No Sir Stanley Hooker: Aircraft development and ramifications

Discussion in 'Aviation' started by gjs238, Jul 7, 2012.

  1. gjs238

    gjs238 Well-Known Member

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    Without Sir Stanley Hooker, how might have aircraft development differed from actual events?
     
  2. davebender

    davebender Well-Known Member

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    However I doubt the change would be great. Britain had more then one engineer able to design supercharger systems.
     
  3. stona

    stona Well-Known Member

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    He was the right man,in the right place at the right time. We'll never know what would have happened had he not been there but I too suspect that someone else or even several different people would have covered the work that he did,both at Rolls Royce and Bristol.

    This in no way detracts from his brilliant and important contributions to the development of aero engines in this country.

    Cheers
    Steve
     
  4. nuuumannn

    nuuumannn Well-Known Member

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    Stanley Hooker was quite the saviour; the supercharger programme at RR might have gotten done by someone else, but neither the RR Dart, Avon nor the RB211 would have gone into production if it wasn't for him. He made those engines the successes they became; in their initial states, all of them failing to deliver anywhere near the power outputs required. With the Avon in particular, the early Armstrong Siddeley Sapphire was a far superior engine and did not suffer from the compressor surge issues the Avon suffered. In the later variants the compressor design of the Sapphire was mated to the hot section of the Avon - then it became a great. Both the Dart and RB211 leaked like sieves and it was down to Hooker to tweak them to perform the way they should have.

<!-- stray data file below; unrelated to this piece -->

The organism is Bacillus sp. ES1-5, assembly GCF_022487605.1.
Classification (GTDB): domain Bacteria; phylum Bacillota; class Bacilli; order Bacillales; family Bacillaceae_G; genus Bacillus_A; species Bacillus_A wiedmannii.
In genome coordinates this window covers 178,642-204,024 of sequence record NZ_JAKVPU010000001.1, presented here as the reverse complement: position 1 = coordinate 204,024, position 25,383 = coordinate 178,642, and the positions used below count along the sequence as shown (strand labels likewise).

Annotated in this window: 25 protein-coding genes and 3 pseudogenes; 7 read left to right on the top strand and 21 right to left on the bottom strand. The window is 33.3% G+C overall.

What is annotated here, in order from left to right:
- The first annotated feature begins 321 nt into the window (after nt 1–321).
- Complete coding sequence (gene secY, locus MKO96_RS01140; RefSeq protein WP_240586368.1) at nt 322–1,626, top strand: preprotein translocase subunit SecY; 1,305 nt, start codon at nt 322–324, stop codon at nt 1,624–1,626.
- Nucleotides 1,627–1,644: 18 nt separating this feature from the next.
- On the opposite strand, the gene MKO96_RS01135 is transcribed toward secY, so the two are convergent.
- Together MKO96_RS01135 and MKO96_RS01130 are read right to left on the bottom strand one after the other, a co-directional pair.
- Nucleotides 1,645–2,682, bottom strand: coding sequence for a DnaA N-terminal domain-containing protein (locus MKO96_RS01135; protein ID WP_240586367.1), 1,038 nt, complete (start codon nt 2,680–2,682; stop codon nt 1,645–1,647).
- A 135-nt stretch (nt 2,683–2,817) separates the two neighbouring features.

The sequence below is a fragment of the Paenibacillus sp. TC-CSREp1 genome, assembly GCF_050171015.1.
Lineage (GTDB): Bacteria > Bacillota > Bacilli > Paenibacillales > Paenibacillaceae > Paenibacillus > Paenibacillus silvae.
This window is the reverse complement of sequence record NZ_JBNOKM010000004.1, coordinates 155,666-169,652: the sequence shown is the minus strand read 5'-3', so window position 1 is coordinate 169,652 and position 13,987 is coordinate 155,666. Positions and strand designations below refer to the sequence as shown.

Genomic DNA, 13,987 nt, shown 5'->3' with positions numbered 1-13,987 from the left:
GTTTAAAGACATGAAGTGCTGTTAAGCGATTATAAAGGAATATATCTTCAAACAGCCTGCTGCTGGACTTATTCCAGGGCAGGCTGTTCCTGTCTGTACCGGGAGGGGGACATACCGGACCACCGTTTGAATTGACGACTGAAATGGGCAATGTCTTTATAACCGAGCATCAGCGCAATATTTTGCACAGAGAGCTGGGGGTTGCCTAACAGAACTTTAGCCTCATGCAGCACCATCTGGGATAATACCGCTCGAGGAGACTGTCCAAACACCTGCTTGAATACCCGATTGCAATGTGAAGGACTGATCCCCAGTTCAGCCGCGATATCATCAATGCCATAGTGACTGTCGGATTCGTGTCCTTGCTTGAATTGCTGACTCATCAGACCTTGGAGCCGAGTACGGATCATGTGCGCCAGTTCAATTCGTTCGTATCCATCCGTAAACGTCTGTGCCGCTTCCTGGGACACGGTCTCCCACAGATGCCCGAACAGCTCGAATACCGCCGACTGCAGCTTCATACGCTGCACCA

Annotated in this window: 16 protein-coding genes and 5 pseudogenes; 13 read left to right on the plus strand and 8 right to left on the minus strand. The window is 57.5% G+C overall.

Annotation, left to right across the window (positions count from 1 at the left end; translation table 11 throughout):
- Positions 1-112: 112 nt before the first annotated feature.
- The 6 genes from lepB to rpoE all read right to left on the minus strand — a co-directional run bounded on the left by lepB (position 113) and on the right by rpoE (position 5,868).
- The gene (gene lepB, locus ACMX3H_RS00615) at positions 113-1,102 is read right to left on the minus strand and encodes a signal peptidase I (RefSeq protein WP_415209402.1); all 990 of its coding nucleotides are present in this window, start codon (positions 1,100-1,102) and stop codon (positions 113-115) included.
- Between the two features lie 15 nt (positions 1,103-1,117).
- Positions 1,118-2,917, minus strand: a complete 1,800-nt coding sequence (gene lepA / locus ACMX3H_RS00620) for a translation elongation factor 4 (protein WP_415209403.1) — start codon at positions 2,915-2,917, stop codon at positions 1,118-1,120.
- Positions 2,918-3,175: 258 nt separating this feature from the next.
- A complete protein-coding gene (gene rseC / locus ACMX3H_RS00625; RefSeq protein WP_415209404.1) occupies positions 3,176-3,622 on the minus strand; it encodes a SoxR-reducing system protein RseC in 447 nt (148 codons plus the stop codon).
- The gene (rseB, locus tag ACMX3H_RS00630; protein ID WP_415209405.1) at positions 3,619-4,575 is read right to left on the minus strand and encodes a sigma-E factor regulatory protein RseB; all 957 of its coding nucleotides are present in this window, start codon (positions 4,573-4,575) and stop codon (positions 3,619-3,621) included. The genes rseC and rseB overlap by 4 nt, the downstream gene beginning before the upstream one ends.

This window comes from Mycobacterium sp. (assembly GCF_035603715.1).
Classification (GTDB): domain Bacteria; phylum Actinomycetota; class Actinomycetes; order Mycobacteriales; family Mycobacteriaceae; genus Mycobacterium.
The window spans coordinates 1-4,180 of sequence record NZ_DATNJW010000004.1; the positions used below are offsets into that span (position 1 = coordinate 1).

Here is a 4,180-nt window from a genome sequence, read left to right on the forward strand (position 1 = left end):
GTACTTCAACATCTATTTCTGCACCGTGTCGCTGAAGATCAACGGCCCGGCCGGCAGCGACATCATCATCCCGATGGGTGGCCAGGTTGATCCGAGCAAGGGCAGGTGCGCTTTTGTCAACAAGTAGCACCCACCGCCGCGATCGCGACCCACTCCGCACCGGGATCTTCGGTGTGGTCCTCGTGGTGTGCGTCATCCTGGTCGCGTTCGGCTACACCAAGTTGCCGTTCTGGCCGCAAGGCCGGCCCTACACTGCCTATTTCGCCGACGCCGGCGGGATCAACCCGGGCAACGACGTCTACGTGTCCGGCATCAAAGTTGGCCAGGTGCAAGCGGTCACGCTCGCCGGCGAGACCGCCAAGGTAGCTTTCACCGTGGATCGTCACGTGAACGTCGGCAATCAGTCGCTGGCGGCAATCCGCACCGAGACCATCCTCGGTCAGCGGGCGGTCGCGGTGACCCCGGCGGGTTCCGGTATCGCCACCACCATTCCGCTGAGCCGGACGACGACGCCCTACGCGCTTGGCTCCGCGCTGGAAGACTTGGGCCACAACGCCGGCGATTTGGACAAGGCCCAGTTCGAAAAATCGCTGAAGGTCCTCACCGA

No one is truly irreplaceable, but some connot be done without!
     
  5. Edgar Brooks

    Edgar Brooks Active Member

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    Supermarine coped without Mitchell.
     
  6. nuuumannn

    nuuumannn Well-Known Member

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    #6 nuuumannn, Jul 9, 2012
    Last edited: Jul 9, 2012
    That's because they had Smith et al...